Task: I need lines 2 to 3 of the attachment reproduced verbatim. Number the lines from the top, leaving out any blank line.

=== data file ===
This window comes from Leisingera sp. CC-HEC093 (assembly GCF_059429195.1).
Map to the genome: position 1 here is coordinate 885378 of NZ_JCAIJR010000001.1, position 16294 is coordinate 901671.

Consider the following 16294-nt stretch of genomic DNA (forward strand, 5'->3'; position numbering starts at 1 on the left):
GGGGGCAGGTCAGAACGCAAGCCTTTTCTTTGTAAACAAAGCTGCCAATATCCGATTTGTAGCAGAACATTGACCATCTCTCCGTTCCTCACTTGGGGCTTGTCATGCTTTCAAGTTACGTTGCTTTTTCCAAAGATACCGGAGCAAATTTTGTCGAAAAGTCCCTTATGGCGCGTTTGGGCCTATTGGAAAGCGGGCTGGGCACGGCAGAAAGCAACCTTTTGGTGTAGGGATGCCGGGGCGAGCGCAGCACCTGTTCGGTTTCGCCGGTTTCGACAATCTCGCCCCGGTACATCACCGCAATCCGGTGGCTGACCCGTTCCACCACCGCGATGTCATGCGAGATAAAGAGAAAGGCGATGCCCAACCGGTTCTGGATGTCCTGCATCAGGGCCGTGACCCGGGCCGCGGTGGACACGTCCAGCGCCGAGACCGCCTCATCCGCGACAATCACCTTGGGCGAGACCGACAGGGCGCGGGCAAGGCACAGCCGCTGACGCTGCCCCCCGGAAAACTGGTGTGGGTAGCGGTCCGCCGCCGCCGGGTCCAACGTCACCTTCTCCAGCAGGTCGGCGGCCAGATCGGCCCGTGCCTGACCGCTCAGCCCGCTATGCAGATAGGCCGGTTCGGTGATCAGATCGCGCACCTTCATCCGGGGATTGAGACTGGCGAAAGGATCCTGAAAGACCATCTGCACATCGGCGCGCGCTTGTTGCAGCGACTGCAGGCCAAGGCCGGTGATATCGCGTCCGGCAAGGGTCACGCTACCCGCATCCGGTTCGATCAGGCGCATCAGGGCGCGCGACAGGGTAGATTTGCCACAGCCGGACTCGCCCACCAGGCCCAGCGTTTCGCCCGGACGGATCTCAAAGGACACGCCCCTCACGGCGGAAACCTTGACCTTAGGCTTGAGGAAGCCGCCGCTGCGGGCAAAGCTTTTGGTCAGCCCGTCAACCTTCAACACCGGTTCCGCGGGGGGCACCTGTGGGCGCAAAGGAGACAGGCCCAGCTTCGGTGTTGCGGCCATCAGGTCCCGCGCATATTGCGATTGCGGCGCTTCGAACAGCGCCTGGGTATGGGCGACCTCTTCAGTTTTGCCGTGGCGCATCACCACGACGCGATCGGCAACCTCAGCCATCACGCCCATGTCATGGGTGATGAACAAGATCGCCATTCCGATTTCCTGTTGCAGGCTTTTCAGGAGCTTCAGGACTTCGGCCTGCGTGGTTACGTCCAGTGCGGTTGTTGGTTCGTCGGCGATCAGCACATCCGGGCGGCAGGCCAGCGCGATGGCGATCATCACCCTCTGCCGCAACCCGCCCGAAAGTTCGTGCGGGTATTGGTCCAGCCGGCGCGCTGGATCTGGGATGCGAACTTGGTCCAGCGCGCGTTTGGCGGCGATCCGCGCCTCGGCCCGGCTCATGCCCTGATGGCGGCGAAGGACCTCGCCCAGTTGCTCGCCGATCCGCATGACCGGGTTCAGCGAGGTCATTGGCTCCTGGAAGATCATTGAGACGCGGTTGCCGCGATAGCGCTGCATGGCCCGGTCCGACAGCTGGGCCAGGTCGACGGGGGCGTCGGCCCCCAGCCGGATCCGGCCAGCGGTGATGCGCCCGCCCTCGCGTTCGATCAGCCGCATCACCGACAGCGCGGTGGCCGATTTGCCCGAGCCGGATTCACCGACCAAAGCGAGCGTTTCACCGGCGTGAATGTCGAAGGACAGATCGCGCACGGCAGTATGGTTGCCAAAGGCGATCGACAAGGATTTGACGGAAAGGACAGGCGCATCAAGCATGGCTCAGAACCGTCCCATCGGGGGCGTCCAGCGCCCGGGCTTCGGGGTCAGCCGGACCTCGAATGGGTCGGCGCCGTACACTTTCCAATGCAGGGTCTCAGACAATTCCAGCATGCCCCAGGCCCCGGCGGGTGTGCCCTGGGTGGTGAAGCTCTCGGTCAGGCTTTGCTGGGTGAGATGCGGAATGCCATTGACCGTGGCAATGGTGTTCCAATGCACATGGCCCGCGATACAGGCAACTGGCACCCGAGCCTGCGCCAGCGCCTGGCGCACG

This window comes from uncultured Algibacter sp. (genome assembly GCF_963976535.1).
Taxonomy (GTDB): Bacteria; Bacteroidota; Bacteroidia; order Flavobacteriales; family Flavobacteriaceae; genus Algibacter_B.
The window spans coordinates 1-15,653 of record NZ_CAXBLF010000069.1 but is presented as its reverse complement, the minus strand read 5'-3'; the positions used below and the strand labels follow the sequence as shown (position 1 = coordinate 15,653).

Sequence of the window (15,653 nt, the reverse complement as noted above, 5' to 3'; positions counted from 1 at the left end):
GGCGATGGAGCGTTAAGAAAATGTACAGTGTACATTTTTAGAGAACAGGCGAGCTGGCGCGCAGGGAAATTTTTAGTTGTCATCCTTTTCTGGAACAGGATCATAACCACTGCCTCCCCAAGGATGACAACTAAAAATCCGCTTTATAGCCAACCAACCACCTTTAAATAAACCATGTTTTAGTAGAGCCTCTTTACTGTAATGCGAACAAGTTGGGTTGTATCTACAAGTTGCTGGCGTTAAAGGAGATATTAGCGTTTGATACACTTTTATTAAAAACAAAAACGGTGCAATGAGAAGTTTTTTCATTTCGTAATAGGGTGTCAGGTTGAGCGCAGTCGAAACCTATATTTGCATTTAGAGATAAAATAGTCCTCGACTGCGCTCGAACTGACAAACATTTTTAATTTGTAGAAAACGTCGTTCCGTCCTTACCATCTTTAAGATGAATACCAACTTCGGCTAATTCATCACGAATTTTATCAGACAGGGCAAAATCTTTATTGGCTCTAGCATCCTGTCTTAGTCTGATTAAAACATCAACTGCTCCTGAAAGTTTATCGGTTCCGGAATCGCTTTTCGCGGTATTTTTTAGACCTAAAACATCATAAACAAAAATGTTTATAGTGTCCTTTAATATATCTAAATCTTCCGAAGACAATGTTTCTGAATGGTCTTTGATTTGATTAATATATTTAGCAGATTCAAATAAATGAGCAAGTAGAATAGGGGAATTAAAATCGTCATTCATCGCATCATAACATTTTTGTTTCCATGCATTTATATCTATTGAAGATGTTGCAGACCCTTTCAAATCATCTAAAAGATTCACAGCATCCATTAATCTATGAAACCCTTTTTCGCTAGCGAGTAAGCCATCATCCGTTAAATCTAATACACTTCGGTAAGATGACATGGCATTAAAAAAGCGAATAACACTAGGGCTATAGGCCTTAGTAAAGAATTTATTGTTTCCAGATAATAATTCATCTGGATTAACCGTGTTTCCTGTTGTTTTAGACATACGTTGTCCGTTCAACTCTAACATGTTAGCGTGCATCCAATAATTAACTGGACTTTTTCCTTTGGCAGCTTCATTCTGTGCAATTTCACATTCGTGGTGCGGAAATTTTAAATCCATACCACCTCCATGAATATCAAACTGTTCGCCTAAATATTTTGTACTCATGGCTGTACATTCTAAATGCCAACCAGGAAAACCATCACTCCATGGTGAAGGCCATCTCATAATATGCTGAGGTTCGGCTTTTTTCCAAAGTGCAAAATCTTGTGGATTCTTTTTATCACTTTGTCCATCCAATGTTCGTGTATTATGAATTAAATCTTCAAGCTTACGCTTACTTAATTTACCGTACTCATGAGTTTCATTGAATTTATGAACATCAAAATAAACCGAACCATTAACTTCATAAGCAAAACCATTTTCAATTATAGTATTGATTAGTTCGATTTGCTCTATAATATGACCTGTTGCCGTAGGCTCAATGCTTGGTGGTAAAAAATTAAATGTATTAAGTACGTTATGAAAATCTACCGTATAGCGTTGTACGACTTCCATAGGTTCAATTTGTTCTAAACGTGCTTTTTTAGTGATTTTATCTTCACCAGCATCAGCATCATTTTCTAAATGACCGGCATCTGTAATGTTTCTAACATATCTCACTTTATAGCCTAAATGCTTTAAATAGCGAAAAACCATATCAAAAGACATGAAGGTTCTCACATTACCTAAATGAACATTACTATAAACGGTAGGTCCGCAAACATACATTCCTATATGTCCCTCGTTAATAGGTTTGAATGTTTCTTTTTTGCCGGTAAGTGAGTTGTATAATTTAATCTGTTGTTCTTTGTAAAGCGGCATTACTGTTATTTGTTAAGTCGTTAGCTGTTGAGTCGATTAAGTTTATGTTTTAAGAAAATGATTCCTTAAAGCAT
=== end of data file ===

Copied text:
Map to the genome: position 1 here is coordinate 885378 of NZ_JCAIJR010000001.1, position 16294 is coordinate 901671.

Consider the following 16294-nt stretch of genomic DNA (forward strand, 5'->3'; position numbering starts at 1 on the left):